In summary, technology is a cost-effective tool for all business aspects of our private practices. As owners, we should embrace new technology and all it offers. It is flexible yet precise. The return on investment is excellent when used appropriately and with the provision of good ongoing training for all. Gathering of data to drive decisions is imperative. However, good data does not guarantee good decisions. The ultimate responsibility lies in an informed human decision.


1. Merriam-Webster, n.d. Accessed August 2016.

2. Mueller S. October 9, 2015. Accessed August 2016.

3. Merriam-Webster, n.d. Web. Accessed August 2016.

Phyllis Levine, PT, DPT, is a PPS member and owner of Functional Therapy and Rehabilitation, PC, an outpatient practice in Homer Glen and Joliet, Illinois. She can be reached at

The Value of Time


Let technology help you save this most precious commodity.

By Eric Cardin, PT, MS

Time. Time is money. Time seems infinite yet it is a finite resource. You’ve already given up some by the end of this sentence. Every moment is sacred yet we waste it every day. Technology offers the promise of efficiency and organization, but too often we find ourselves awash in options and lacking solutions.

Much like exercise, you have to find what works for you to be successful. Sometimes finding your “system” is a series of failures, and only trial and error can result in the perfect (or near-perfect) method for staying on top of things. But what are the “things”? Treating patients is straightforward: We define our schedule, the patients (hopefully) keep to it, and all is well. Keeping track of the rest of it—the emails, the voicemails, texts, invoices, payments, regulations—slowly chips away at our time. While we oftentimes worry that the erosion of our time is detrimental to our bottom line, the real effect is much more costly. Lack of organization and efficiency takes away from our time.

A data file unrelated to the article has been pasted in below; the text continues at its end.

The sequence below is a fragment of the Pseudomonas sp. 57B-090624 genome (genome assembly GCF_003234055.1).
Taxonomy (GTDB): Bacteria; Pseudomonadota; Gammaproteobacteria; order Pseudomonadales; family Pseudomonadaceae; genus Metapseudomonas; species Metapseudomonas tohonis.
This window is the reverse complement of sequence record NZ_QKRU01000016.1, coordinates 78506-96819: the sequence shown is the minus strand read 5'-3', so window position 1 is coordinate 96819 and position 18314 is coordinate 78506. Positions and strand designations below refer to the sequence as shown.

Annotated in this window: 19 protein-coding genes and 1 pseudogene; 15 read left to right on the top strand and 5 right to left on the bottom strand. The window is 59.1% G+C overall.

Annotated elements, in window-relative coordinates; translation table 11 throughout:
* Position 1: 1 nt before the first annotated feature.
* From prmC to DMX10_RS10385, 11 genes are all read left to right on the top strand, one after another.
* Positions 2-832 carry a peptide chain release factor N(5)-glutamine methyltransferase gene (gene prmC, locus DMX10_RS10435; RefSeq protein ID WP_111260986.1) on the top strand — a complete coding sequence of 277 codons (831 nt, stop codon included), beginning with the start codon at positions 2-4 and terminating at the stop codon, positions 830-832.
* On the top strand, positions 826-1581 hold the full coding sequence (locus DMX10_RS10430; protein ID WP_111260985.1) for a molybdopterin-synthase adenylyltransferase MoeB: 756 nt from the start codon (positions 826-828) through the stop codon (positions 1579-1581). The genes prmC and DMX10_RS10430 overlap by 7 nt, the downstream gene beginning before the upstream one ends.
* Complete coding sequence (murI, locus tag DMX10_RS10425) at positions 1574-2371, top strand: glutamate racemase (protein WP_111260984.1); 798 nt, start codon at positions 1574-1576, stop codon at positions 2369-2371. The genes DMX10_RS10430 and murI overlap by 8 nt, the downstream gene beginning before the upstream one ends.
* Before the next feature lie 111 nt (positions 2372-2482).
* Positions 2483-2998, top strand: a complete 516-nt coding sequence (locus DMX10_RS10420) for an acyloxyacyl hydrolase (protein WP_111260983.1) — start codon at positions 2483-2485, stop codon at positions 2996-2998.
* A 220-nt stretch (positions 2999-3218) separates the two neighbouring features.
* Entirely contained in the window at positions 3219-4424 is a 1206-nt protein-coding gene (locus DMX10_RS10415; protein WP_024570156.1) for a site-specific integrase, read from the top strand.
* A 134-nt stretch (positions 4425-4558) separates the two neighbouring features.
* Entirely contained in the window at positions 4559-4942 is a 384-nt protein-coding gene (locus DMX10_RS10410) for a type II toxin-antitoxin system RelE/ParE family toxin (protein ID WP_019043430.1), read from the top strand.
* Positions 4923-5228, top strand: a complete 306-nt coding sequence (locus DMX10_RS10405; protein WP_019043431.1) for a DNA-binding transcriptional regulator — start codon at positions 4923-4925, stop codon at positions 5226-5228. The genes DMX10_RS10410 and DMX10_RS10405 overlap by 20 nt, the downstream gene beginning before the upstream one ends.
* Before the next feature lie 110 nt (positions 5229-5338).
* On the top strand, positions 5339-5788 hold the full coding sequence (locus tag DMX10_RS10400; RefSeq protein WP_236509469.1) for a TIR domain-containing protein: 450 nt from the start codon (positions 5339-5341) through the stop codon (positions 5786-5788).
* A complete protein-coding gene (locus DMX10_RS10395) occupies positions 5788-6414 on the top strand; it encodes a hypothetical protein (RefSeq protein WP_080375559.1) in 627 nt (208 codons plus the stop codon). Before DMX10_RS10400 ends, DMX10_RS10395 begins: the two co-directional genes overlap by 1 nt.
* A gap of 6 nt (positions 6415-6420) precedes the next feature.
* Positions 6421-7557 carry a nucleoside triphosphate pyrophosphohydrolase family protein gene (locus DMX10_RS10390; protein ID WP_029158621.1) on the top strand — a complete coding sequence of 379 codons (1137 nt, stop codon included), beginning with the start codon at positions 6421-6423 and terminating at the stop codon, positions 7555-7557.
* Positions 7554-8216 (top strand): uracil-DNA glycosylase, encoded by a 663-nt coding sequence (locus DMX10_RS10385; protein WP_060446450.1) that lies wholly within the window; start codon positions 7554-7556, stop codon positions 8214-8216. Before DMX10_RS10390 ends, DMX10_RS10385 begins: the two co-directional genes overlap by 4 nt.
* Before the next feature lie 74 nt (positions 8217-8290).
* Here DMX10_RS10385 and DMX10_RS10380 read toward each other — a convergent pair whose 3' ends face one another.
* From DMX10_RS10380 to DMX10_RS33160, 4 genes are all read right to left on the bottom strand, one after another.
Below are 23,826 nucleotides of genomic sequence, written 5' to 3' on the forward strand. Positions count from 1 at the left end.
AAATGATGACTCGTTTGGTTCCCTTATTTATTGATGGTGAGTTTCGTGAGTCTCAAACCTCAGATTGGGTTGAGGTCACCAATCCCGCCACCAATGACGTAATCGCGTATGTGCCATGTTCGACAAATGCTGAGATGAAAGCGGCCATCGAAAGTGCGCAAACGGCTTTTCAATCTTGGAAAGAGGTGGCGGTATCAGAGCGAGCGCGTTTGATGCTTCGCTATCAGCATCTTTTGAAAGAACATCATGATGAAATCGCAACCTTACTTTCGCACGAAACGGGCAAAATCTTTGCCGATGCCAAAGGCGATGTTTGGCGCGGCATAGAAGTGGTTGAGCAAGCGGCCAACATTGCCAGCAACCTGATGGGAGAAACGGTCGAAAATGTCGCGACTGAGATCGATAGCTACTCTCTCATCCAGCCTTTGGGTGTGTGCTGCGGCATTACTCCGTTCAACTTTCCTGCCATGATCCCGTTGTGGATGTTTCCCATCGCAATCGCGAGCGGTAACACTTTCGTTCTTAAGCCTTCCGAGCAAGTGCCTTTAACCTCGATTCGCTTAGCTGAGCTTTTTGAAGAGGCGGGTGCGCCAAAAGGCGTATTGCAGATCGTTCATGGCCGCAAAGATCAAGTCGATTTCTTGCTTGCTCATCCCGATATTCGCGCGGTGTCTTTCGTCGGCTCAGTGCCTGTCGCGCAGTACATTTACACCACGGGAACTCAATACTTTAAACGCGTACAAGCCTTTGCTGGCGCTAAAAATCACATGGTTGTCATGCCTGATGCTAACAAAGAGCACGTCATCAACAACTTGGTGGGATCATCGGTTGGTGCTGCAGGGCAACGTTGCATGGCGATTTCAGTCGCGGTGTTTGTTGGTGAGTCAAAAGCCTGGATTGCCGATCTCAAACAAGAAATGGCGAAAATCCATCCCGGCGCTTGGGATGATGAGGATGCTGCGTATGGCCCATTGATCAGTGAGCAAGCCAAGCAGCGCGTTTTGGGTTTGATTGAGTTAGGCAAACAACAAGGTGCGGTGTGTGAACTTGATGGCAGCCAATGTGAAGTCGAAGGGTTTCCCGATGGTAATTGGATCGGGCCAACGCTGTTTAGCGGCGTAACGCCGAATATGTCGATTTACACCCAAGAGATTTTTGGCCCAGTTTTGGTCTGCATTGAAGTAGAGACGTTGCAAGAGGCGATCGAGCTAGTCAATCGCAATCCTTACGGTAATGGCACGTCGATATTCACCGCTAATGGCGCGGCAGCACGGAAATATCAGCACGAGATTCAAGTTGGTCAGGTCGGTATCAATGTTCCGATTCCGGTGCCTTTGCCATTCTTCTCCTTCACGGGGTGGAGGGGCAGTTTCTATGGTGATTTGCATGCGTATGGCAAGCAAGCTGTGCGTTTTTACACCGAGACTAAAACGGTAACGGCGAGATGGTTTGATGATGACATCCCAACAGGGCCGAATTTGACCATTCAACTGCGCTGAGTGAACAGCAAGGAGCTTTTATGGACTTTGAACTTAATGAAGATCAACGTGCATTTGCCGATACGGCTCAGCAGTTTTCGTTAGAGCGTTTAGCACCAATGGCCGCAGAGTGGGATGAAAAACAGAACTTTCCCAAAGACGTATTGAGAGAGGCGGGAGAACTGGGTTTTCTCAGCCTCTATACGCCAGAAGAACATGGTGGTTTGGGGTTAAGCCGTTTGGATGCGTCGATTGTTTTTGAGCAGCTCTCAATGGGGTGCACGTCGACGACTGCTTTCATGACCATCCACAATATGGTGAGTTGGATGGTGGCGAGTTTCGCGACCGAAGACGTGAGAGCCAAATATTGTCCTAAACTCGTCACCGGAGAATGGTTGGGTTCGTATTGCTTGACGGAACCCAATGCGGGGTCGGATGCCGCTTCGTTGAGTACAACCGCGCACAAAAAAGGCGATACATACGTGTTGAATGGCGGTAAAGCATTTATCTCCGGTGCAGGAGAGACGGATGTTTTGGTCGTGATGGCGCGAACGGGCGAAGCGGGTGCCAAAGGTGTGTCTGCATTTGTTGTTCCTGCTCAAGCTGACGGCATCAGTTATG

Dwight Eisenhower, Supreme Allied Commander, president, and avid golfer was legendary for his efficiency. Whether Ike was born to it or developed it after years in the military, he was known for getting things done. After all, you can’t lead the largest secret military invasion in history without having your ducks in a row. One trick he developed was the “Eisenhower Box.” A simple but powerful tool for organizing and prioritizing tasks by dividing them into four categories across two simple principles. Is it urgent? Is it important? If it’s urgent, should you do it now or have someone else do it very soon? If it is not important or not urgent, do you really need to be doing it?